By Tina Wu
Content warning: sexual harassment
I was scrolling through my emails on the train when I received an Airdrop request on my phone. It was a pixelated image of Shrek, a finger in his mouth, a suggestive look in his eyes. I quickly declined it and turned off my Bluetooth.
I looked up at the people around me for any suspicious-looking culprits, but all I saw were school students, most of them girls. A few stops later, I turned on Bluetooth again to check whether the sender had left. A bikini-clad, full-breasted, female, yellow minion popped onto my screen.
I wanted to laugh, but I couldn’t.
This time, I had to decline the picture four times before I got a chance to turn off Airdrop. I felt dirty and violated, like a stranger had tried to enter my bedroom – somewhere intensely private, somewhere they shouldn’t be.
Later, I began to understand the full implications of this incident. If pictures of a photoshopped minion could appear on my phone, uninvited, what else can people send? Dick pics, nudes, death threats?
As it turns out, this type of behaviour already has a name: cyber-flashing. Men no longer have to stand at the corner of a street in a trench coat. Why should they, when they have this kind of data-sharing tool at their disposal, ensuring absolute anonymity in a public space, with access to hundreds of potential victims?
Despite this, cyber-flashing has received relatively little media coverage. The issue was briefly brought to public attention when a British woman received two unsolicited pictures of a man’s penis and reported it to police in 2015. A Huffington Post UK reporter was sent more than 100 sexually explicit images over Airdrop in August. The New York Post reported similar instances occurring on the New York City Subway.
Unfortunately, technology-based sexual assault can often be thought of as a legislatively grey area. This is no longer the case. Recently, the Crimes Act 1900 was amended to criminalise technology-based sexual misconduct, so that people who non-consensually share intimate images of either another person or themselves can face up to three years’ jail time. Though not explicitly referred to in the bill, cyber-flashing no doubt falls under this category of sexual misconduct.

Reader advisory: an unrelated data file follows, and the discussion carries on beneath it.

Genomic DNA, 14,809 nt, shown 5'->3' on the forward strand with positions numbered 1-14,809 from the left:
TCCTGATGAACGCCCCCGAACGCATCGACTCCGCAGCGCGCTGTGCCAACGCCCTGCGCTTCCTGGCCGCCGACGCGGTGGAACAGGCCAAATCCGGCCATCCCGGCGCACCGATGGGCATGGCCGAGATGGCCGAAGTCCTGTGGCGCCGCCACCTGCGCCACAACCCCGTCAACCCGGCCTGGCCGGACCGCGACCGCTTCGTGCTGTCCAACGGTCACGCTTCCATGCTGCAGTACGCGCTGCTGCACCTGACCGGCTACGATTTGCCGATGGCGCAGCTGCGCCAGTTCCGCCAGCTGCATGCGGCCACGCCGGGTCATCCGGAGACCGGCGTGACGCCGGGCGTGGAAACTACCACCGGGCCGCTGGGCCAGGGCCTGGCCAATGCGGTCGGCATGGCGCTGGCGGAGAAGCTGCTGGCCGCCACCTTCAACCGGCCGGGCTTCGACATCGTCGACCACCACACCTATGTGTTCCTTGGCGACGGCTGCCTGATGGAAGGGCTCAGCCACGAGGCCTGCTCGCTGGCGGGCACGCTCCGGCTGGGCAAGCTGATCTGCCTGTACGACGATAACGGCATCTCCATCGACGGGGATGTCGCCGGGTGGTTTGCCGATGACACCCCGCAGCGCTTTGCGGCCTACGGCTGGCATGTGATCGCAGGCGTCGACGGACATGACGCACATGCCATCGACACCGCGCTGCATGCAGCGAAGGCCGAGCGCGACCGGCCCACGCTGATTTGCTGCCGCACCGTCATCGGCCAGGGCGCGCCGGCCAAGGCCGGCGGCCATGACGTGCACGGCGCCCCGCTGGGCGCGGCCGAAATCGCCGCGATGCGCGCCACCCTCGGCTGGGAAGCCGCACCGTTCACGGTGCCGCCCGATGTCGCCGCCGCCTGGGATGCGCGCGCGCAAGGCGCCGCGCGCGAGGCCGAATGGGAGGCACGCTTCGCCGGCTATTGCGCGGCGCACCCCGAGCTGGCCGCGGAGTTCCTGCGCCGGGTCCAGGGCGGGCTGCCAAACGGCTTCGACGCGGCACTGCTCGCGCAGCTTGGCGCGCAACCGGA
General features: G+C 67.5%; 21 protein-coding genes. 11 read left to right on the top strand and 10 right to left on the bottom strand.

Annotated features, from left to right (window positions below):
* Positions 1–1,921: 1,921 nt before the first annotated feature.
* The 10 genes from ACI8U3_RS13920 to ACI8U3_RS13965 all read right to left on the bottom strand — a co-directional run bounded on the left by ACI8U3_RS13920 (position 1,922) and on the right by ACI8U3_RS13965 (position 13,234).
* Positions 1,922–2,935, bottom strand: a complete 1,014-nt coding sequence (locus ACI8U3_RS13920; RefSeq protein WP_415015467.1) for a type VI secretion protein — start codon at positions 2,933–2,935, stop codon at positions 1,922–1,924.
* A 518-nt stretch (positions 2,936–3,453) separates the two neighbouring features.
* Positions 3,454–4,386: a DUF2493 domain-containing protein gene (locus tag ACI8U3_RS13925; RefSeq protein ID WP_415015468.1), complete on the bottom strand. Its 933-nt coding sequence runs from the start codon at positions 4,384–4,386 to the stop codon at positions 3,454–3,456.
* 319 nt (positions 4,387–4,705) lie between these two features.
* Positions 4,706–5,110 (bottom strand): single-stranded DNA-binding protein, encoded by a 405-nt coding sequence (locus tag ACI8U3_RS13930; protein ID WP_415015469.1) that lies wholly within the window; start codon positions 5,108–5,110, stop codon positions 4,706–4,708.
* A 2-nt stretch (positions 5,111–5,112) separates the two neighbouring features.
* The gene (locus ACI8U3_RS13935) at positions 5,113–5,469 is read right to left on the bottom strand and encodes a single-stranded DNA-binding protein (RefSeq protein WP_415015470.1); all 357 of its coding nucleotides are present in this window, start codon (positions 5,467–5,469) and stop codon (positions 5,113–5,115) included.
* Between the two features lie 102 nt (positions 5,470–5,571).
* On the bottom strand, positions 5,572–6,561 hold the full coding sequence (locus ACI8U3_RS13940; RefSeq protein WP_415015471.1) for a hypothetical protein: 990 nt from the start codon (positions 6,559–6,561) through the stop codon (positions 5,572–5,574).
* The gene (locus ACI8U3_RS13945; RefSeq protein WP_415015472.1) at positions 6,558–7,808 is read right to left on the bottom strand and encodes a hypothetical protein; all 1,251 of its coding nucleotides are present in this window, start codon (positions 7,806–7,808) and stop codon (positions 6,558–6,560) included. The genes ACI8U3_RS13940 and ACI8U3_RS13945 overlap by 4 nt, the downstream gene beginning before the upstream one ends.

Awareness for on-campus assault is also reaching new heights, thanks in no small part to the Human Rights Commission’s university sexual assault report. Alarmingly, 25 per cent of UNSW students were revealed to have been sexually harassed on public transport to or from university, a place where cyber-flashers seem to commonly lurk.
If you’ve been a target and are unsure where to go next, the UNSW Gendered Violence Research Network advises students to report incidents on the Sexual Assault, Harassment and Misconduct online portal. You’ll then receive guidance from a UNSW First Responder who will help you with the next steps.
However, prevention is obviously better than a cure. You can protect yourself from cyber-flashing by changing your settings to “contacts only” or turning off Airdrop completely when you’re not using it. If you receive a request, save the image and report it to someone, be it the police or the university.
Perhaps fixing my problem with Airdrop was relatively easy this time, but being aware of cyber-flashing is critical. Every platform, every website and every piece of technology you use has the potential to be wielded maliciously against you.